Catawba College has served first-generation college students since its founding in 1851. The CIC/Walmart College Success Award allowed the college to use innovative techniques to achieve two goals in its NextGen Project: to increase the social and cultural capital of first-generation, first-year students and to increase retention in this group of students.
The project used three existing programs to accomplish these goals: faculty and staff development, the First-Year Seminar, and outreach to families of first-generation students. The professional development effort had faculty and staff participating in a summer workshop to discuss readings about the needs of first-generation students. The effort was led by three experts in the first-year experience and emphasized the special needs of first-generation college students and their families. Faculty members were able to incorporate ideas and techniques from these sessions into their seminars and classes.
The First-Year Seminar, which all incoming students take, is a topical seminar combining content, study skills, college survival counseling, and academic advising. The seminars emphasize the development of critical reading and writing skills. The CIC/Walmart Award enabled Catawba to offer special NextGen sections of the seminar dedicated to the unique challenges of first-generation students. In each instance the instructors were tenured or tenure-track faculty members who were first-generation students themselves, as were the teaching fellows. The seminar instructor served as the academic adviser for the students in her/his section.
In addition to the seminar, first-generation students and their families received an enhanced orientation. The orientation included an orientation manual for parents that was developed during the grant period and is now provided to families of all incoming students.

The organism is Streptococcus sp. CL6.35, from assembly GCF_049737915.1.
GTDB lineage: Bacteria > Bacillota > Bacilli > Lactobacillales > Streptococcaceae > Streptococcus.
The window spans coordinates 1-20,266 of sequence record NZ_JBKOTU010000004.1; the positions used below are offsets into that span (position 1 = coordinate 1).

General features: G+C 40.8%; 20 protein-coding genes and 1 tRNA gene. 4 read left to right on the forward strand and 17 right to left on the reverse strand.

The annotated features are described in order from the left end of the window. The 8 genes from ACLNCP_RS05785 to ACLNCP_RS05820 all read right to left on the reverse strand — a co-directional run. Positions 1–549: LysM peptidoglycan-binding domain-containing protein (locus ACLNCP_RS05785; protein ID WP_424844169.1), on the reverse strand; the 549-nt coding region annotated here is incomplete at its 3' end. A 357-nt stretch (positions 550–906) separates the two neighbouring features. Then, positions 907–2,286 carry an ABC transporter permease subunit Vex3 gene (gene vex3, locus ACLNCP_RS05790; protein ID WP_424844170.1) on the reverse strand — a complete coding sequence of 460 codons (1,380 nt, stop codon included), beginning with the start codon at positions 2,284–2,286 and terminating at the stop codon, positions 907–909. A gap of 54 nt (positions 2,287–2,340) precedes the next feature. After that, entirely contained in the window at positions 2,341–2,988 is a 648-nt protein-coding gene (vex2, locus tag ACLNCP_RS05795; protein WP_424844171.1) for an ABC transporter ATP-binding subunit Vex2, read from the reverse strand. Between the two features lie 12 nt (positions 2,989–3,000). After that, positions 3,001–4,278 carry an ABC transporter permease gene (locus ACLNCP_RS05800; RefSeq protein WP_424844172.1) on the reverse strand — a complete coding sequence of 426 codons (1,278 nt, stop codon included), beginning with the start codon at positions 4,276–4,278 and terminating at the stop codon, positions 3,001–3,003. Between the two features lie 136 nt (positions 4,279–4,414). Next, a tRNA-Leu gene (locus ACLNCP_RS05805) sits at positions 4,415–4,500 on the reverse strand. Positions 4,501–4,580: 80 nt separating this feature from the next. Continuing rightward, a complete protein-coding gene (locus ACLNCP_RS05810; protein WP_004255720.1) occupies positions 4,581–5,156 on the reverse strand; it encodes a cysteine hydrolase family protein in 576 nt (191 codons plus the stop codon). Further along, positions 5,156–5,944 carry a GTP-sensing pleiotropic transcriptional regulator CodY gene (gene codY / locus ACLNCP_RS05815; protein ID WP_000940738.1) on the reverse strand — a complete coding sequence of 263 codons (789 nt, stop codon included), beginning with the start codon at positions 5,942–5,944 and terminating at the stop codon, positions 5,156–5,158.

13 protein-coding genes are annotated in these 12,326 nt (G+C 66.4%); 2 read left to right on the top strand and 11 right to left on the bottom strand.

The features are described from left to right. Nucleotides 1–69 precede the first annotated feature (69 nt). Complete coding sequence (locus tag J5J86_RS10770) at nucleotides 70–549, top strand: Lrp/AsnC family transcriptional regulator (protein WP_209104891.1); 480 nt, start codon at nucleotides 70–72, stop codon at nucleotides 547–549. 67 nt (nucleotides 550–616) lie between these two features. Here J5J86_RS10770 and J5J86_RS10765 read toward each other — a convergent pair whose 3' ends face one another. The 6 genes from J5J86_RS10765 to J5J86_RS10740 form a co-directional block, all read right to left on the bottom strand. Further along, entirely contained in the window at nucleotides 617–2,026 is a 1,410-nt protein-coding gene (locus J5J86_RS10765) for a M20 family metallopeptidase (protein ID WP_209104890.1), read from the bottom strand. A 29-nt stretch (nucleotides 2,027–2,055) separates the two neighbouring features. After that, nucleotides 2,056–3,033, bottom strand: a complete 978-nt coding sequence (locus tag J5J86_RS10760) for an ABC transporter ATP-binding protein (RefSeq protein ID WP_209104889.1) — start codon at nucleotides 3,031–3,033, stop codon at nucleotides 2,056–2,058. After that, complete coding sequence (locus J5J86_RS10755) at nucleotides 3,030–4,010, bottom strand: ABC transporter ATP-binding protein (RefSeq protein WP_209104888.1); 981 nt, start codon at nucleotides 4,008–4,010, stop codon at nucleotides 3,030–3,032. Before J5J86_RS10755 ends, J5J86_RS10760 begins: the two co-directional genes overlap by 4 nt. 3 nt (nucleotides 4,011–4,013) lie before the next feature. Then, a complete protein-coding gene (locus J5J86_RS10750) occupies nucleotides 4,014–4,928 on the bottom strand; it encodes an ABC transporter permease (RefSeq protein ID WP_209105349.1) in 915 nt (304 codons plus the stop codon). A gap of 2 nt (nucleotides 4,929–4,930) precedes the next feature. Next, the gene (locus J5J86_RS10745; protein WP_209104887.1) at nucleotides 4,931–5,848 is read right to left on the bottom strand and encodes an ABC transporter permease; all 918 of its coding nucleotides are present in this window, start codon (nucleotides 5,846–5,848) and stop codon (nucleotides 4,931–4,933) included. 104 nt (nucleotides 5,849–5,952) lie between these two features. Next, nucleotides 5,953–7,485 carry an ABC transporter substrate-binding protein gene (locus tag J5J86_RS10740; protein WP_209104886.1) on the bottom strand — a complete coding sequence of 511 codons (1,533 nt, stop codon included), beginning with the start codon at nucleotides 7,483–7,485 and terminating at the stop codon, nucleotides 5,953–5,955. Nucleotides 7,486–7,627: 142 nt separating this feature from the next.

To enhance the social and cultural capital of these first-generation college students, the project included a group travel experience to Washington, DC, in January after their first semester. In both years, the group included students who had never visited Washington and students who had never traveled by air. While in Washington, students visited cultural sites and museums, attended performances at the Kennedy Center, and attended a professional basketball game.
The NextGen Project aimed to strengthen the institution through increased retention of first-generation students, partly through increased social and cultural capital. The project achieved these goals and also helped improve academic performance. The GPA of students in these sections was higher than the overall college GPA. The first cohort of first-generation students who entered in fall 2010 had a lower GPA than all first-year students (first-generation = 2.619, all first-year = 2.736) at the end of their first year. But the first-generation students in the NextGen First-Year Seminar were retained at a higher rate in the fall of their second year (first-generation = 82.4 percent, all first-year = 71.04 percent).
Catawba has received partial funding to continue the program from North Carolina Independent Colleges and Universities and is in the process of seeking further support.